• Indeed, Jesus Christ came to be Israel’s Messiah-King-Redeemer, but they wanted no part of Him. He came unto his own, and his own received him not (John 1:11). “But they cried out, Away with him, away with him, crucify him. Pilate saith unto them, Shall I crucify your King? The chief priests answered, We have no king but Caesar (John 19:15).
  • But though he had done so many miracles before them, yet they believed not on him: That the saying of Esaias the prophet might be fulfilled, which he spake, Lord, who hath believed our report? and to whom hath the arm of the Lord been revealed? Therefore they could not believe, because that Esaias said again, He hath blinded their eyes, and hardened their heart; that they should not see with their eyes, nor understand with their heart, and be converted, and I should heal them. These things said Esaias, when he saw his glory, and spake of him” (John 12:37-41).


Overall, here is what we must understand about the Lord Jesus Christ’s earthly ministry:

  • HE WAS A LIGHT, A FULFILLMENT OF BIBLE PROPHECY, TO WHICH SOME RESPONDED IN FAITH: “That was the true Light, which lighteth every man that cometh into the world. He was in the world, and the world was made by him, and the world knew him not. He came unto his own, and his own received him not. But as many as received him, to them gave he power to become the sons of God, even to them that believe on his name:….” (John 1:9-12). Also see Matthew 4:12-17, which is a fulfillment of Isaiah’s prophecy in chapter 9.
  • HE TAUGHT THE HEBREW BIBLE, PREACHED THE GOSPEL OF THE KINGDOM, AND HEALED EVERY SICKNESS AND EVERY DISEASE TO CONFIRM THE GOOD NEWS OF THAT KINGDOM: “And Jesus went about all Galilee, teaching in their synagogues, and preaching the gospel of the kingdom, and healing all manner of sickness and all manner of disease among the people” (Matthew 4:23). “And Jesus went about all the cities and villages, teaching in their synagogues, and preaching the gospel of the kingdom, and healing every sickness and every disease among the people” (Matthew 9:35). Other references are Mark 1:22, Mark 6:34, Luke 4:15-21, Luke 4:43-44, Luke 8:1, and Luke 9:6. Also see Isaiah 35:3-5 and Isaiah 61:1-2.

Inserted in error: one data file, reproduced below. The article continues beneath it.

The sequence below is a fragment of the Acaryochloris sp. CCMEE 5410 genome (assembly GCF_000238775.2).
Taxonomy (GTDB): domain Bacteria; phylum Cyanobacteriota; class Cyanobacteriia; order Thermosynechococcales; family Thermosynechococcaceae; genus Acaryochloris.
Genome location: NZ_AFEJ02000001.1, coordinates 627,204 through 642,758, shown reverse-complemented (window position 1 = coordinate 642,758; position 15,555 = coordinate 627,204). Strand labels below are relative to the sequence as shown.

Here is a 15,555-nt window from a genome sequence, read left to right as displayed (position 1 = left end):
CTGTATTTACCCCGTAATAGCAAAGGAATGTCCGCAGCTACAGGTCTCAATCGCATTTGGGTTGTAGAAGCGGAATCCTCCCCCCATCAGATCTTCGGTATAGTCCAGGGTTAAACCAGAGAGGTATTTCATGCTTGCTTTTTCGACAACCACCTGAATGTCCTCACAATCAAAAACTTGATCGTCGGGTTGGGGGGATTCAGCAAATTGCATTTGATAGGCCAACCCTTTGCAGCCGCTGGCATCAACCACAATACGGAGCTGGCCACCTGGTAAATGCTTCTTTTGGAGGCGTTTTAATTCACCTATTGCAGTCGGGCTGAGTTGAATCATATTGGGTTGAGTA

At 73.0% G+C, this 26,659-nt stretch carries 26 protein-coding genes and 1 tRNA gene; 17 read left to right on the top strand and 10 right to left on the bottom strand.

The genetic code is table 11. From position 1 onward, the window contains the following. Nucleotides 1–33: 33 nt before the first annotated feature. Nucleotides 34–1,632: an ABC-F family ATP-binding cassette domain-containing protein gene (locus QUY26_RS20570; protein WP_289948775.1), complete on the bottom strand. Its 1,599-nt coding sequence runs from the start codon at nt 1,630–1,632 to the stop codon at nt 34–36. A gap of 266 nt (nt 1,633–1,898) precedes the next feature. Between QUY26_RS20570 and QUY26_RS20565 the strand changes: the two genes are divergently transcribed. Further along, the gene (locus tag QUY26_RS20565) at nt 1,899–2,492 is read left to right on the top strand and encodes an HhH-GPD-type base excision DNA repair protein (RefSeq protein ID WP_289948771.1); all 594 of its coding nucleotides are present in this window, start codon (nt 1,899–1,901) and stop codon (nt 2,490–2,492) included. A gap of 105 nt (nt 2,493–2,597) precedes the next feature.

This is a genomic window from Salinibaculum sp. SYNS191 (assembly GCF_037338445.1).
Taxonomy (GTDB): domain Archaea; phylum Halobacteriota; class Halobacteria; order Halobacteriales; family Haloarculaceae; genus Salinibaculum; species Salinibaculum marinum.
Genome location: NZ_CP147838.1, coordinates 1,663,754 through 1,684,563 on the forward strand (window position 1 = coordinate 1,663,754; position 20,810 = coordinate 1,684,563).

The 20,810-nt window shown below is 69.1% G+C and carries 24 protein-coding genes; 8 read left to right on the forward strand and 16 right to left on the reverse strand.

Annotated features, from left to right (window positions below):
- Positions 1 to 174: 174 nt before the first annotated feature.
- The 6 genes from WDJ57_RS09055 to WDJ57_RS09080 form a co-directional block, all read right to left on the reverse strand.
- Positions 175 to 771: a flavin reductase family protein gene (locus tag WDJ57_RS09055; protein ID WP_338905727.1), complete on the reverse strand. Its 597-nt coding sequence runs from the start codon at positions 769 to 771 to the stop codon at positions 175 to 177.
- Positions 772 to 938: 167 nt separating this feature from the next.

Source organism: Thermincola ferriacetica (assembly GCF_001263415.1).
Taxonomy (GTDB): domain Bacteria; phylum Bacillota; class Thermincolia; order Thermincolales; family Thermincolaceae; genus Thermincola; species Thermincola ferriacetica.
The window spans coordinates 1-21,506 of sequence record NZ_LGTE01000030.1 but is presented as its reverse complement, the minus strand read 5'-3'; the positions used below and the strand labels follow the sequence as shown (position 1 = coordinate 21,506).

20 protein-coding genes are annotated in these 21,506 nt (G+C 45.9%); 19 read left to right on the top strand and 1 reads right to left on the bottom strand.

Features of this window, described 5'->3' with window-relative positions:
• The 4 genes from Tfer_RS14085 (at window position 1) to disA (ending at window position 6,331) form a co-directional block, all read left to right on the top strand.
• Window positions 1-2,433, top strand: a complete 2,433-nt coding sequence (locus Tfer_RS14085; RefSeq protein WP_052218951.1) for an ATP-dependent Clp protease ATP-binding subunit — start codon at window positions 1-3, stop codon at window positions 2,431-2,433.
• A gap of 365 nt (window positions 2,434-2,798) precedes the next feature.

• HIS PREACHING AND MIRACLE-WORKING FORMED A BELIEVING REMNANT: “And many of the people believed on him, and said, When Christ cometh, will he do more miracles than these which this man hath done?” (John 7:31). “As he spake these words, many believed on him” (John 8:30). “And many believed on him there” (John 10:42). “Then many of the Jews which came to Mary, and had seen the things which Jesus did, believed on him” (John 11:45). “Because that by reason of him many of the Jews went away, and believed on Jesus…. Nevertheless among the chief rulers also many believed on him; but because of the Pharisees they did not confess him, lest they should be put out of the synagogue:…” (John 12:11,42). See also Peter’s profession of faith in Matthew 16:13-16, Mark 8:27-29, Luke 9:18-20, and John 6:68-69.
  • HE GAVE HIS FATHER’S WORDS TO A BELIEVING REMNANT IN ISRAEL: “I have glorified thee on the earth: I have finished the work which thou gavest me to do…. I have manifested thy name unto the men which thou gavest me out of the world: thine they were, and thou gavest them me; and they have kept thy word…. For I have given unto them the words which thou gavest me; and they have received them, and have known surely that I came out from thee, and they have believed that thou didst send me…. And I have declared unto them thy name, and will declare it: that the love wherewith thou hast loved me may be in them, and I in them” (John 17:4,6,8,26). See also Matthew 11:25-27 and Luke 10:21-22.